But abortion is one topic where emotions run particularly high, and that makes it a place where we can see the way rhetoric operates in our society. This is a post about rhetoric.
So, here goes.
Today, I shared a wonderful picture on Facebook that someone I follow had shared. Here's the photo from its original source, a blog called Strawberry Mohawk that I hadn't heard of but that looks like a really fun site. When I saw it, I was immediately inspired by the themes that it tied together: motherhood, work, power, feminism, breastfeeding, and beauty. Here, take a look:
|Used with permission--thanks Strawberry Mohawk!|
But that's not where the post I saw on Facebook came from. It was being shared by a group called New Wave Feminists. I didn't think anything of it when I first shared it, but later I clicked on their page and saw that they are a pro-life group that has set themselves up as "reclaiming" feminism for a pro-life cause.
When I saw this, my stomach turned. My immediate thought was to go and delete the post that I had "shared" from my Facebook feed. I didn't want to be associated with a pro-life agenda, mainly because I don't really like being involved in that particular debate but also because, if you really press me to pick a side, that's not the side I'm going to pick. I was afraid that--just by sharing this picture--I was sending a message about myself and my beliefs that could immediately alienate a lot of my blog readers and Facebook friends and maybe cost me a few points in the online feminist community.
So, I started to delete it. Then I stopped myself. I went back to the New Wave Feminists website. I read a little (not all of it, so I can't vouch for everything there). I can say, without a doubt, that I disagree with almost everything this website is saying. They are anti-Planned Parenthood and anti-birth control (and I am absolutely, unequivocally in support of both). They are very clearly anti-abortion.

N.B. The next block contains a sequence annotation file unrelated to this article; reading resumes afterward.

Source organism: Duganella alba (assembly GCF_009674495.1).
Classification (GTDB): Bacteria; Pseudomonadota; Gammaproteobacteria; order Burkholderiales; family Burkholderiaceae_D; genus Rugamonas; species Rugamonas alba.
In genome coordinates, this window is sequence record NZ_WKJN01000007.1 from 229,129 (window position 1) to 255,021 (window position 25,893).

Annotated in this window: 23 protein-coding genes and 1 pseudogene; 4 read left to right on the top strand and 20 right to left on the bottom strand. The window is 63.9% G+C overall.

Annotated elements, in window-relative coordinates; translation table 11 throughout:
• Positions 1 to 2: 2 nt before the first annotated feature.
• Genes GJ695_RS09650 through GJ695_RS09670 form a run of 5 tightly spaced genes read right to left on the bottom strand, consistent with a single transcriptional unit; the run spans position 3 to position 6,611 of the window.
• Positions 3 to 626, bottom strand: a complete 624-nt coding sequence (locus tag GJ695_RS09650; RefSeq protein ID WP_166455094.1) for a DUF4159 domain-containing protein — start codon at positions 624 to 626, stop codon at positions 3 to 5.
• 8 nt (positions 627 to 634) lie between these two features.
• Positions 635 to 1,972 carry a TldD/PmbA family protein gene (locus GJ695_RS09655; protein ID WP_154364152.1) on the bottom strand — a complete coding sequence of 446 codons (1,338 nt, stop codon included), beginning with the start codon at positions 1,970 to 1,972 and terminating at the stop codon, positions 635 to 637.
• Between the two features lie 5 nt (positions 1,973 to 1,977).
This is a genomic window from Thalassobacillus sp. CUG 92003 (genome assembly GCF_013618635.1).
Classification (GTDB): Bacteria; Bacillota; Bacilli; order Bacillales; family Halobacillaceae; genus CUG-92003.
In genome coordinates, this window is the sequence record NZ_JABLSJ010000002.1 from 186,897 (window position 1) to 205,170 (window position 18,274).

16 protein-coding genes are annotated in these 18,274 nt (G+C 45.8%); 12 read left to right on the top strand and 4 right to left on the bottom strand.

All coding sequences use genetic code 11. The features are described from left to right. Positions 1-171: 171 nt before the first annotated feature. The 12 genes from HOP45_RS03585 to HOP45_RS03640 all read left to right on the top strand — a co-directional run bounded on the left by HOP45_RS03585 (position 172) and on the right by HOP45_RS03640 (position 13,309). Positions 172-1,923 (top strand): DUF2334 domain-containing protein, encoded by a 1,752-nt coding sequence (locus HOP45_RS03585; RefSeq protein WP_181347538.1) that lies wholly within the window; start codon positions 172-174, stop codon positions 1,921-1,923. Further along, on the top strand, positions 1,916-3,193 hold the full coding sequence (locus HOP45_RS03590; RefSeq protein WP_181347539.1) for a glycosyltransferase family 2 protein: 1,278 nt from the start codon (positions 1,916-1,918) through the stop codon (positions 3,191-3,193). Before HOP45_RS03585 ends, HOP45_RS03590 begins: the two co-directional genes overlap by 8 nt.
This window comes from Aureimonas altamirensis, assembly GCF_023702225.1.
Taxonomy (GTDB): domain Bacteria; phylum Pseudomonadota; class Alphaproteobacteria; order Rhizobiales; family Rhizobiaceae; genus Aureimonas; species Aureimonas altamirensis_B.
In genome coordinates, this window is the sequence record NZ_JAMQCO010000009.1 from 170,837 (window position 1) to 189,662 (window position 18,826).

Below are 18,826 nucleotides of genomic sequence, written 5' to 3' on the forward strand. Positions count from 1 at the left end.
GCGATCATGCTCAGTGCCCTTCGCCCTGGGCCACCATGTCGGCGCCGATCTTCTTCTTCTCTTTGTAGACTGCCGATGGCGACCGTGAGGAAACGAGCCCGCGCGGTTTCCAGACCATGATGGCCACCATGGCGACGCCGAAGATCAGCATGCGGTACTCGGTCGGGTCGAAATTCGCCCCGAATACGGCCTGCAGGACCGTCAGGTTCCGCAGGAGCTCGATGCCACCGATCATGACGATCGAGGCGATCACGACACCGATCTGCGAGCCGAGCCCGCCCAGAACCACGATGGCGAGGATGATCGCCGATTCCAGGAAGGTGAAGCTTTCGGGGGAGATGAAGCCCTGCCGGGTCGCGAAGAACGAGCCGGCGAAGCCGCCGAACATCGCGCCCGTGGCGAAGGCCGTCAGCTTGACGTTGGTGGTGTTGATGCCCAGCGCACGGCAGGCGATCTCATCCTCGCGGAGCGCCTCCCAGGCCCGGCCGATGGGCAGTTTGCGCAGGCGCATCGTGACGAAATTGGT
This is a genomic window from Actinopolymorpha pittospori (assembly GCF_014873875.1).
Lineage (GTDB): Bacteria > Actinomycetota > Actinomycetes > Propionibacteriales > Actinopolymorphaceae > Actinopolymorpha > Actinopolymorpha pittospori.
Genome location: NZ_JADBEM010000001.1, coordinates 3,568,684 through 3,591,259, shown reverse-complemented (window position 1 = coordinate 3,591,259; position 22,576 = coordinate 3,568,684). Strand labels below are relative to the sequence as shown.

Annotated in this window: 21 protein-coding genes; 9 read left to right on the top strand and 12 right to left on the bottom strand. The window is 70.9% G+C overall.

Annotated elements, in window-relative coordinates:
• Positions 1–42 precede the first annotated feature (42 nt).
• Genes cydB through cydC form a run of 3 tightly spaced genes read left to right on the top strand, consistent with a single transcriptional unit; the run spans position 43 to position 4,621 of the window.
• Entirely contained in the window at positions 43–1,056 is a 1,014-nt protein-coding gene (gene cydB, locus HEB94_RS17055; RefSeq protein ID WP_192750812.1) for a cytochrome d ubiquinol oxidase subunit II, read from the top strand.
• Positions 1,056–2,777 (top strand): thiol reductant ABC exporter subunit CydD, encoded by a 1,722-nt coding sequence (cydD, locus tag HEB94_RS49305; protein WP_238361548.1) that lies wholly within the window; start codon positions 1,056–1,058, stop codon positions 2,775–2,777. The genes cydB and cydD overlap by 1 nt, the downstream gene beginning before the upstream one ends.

But I'm a big girl. I know that not everyone in the world thinks the way that I think. And, furthermore, I know that I can learn by reading and thinking about views that are different from mine. And as far as views that are different from mine go, this particular website does a good job of at arguing in clear, non-inflammatory rhetoric. The tone feels to me as if these are real people with real lives who are arguing for what they believe in--you know, just like I do. Just because I don't happen to come to the same conclusions as they do doesn't mean I have to stick my fingers in my ears and run in the opposite direction.
In fact--and this is where it might get a little tricky--I think that listening to them makes my arguments stronger.
It's called agonistic rhetoric (and it happens to be the foundation of what's looking to be my dissertation topic, so I've been submerged in it quite a bit lately).
A Dualistic View of Rhetoric
To give a (rather simplistic) overview, a lot of talk about rhetoric tends to place it into a dualistic framework. At one end we have collaborative rhetoric and at the other end we have antagonistic rhetoric.
While both of these forms of rhetoric have their uses (and I'm a huge fan of cooperative rhetoric as a whole, because--as the hippy, crunchy nature of some of my posts might have suggested--I'm all about getting along with one another), our tendency to boil everything down to their simplest components and then pit them against one another means that--even among very intelligent academics--the way that we think of these forms of rhetoric often ends up looking like a group of people sitting around a campfire whispering poems about kitties and rainbows to one another (cooperative rhetoric) on one end and a cluster of unhinged lunatics holding knives to each other's throats (antagonistic rhetoric) on the other.
In addition to grossly oversimplifying these two rhetorical approaches, this sort of dichotomy completely ignores the fact that not all conflict has to be negative. In fact, recognizing that we start from places of difference in our discussions gives us the opportunity to have a conversation that could actually have an impact on the issue at hand.
Bringing in Agonism
Again, I'm oversimplifying these ideas both so that I can work on wrapping my own mind around them and because this is a blog post, not a book. For the sake of this argument, we can think of two people who are going to get into a discussion about a topic.
In cooperative rhetoric, those two people are going to work from a place of--as the name suggests--cooperation. The goal of cooperative rhetoric is usually to set aside differences and find the common ground in order to work towards the same goal. You can think of the beer summit Obama orchestrated between Henry Louis Gates and the policeman who stopped him at his front door as an example of this. The goal is to get along.